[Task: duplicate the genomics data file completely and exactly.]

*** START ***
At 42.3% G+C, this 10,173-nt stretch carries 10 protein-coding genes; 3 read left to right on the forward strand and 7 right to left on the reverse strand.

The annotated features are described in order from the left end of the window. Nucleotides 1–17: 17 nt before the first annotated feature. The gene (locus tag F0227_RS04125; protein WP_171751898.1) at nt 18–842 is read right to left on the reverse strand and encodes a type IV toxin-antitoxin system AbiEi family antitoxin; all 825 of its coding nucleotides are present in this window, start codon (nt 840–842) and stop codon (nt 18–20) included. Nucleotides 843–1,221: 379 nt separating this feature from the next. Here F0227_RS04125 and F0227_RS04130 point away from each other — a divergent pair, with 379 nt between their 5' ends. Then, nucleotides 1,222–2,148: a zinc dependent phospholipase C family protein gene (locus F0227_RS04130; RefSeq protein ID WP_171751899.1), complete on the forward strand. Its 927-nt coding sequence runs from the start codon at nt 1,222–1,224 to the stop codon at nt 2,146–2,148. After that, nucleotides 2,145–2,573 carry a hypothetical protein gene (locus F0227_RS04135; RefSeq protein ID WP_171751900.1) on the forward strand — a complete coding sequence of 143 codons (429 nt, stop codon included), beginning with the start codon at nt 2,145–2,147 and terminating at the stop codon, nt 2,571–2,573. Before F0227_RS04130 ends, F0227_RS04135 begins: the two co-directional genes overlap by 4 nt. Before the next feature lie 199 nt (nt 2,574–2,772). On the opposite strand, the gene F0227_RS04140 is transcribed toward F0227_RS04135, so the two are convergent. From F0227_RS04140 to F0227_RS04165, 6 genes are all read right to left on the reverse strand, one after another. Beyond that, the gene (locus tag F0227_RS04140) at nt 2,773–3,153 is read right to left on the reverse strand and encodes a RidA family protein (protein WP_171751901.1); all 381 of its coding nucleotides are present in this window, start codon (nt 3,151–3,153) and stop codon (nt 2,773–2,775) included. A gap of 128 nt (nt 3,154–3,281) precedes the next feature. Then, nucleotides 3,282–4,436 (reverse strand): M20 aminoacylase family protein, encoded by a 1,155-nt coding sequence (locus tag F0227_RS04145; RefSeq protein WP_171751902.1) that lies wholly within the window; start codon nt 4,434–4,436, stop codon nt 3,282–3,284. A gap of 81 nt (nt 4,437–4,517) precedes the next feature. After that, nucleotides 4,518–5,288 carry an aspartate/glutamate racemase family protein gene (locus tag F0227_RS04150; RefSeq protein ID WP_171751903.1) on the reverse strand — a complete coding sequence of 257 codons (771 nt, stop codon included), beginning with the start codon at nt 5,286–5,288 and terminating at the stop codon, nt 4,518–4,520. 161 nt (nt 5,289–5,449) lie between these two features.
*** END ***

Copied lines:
At 42.3% G+C, this 10,173-nt stretch carries 10 protein-coding genes; 3 read left to right on the forward strand and 7 right to left on the reverse strand.

The annotated features are described in order from the left end of the window. Nucleotides 1–17: 17 nt before the first annotated feature. The gene (locus tag F0227_RS04125; protein WP_171751898.1) at nt 18–842 is read right to left on the reverse strand and encodes a type IV toxin-antitoxin system AbiEi family antitoxin; all 825 of its coding nucleotides are present in this window, start codon (nt 840–842) and stop codon (nt 18–20) included. Nucleotides 843–1,221: 379 nt separating this feature from the next. Here F0227_RS04125 and F0227_RS04130 point away from each other — a divergent pair, with 379 nt between their 5' ends. Then, nucleotides 1,222–2,148: a zinc dependent phospholipase C family protein gene (locus F0227_RS04130; RefSeq protein ID WP_171751899.1), complete on the forward strand. Its 927-nt coding sequence runs from the start codon at nt 1,222–1,224 to the stop codon at nt 2,146–2,148. After that, nucleotides 2,145–2,573 carry a hypothetical protein gene (locus F0227_RS04135; RefSeq protein ID WP_171751900.1) on the forward strand — a complete coding sequence of 143 codons (429 nt, stop codon included), beginning with the start codon at nt 2,145–2,147 and terminating at the stop codon, nt 2,571–2,573. Before F0227_RS04130 ends, F0227_RS04135 begins: the two co-directional genes overlap by 4 nt. Before the next feature lie 199 nt (nt 2,574–2,772). On the opposite strand, the gene F0227_RS04140 is transcribed toward F0227_RS04135, so the two are convergent. From F0227_RS04140 to F0227_RS04165, 6 genes are all read right to left on the reverse strand, one after another. Beyond that, the gene (locus tag F0227_RS04140) at nt 2,773–3,153 is read right to left on the reverse strand and encodes a RidA family protein (protein WP_171751901.1); all 381 of its coding nucleotides are present in this window, start codon (nt 3,151–3,153) and stop codon (nt 2,773–2,775) included. A gap of 128 nt (nt 3,154–3,281) precedes the next feature. Then, nucleotides 3,282–4,436 (reverse strand): M20 aminoacylase family protein, encoded by a 1,155-nt coding sequence (locus tag F0227_RS04145; RefSeq protein WP_171751902.1) that lies wholly within the window; start codon nt 4,434–4,436, stop codon nt 3,282–3,284. A gap of 81 nt (nt 4,437–4,517) precedes the next feature. After that, nucleotides 4,518–5,288 carry an aspartate/glutamate racemase family protein gene (locus tag F0227_RS04150; RefSeq protein ID WP_171751903.1) on the reverse strand — a complete coding sequence of 257 codons (771 nt, stop codon included), beginning with the start codon at nt 5,286–5,288 and terminating at the stop codon, nt 4,518–4,520. 161 nt (nt 5,289–5,449) lie between these two features.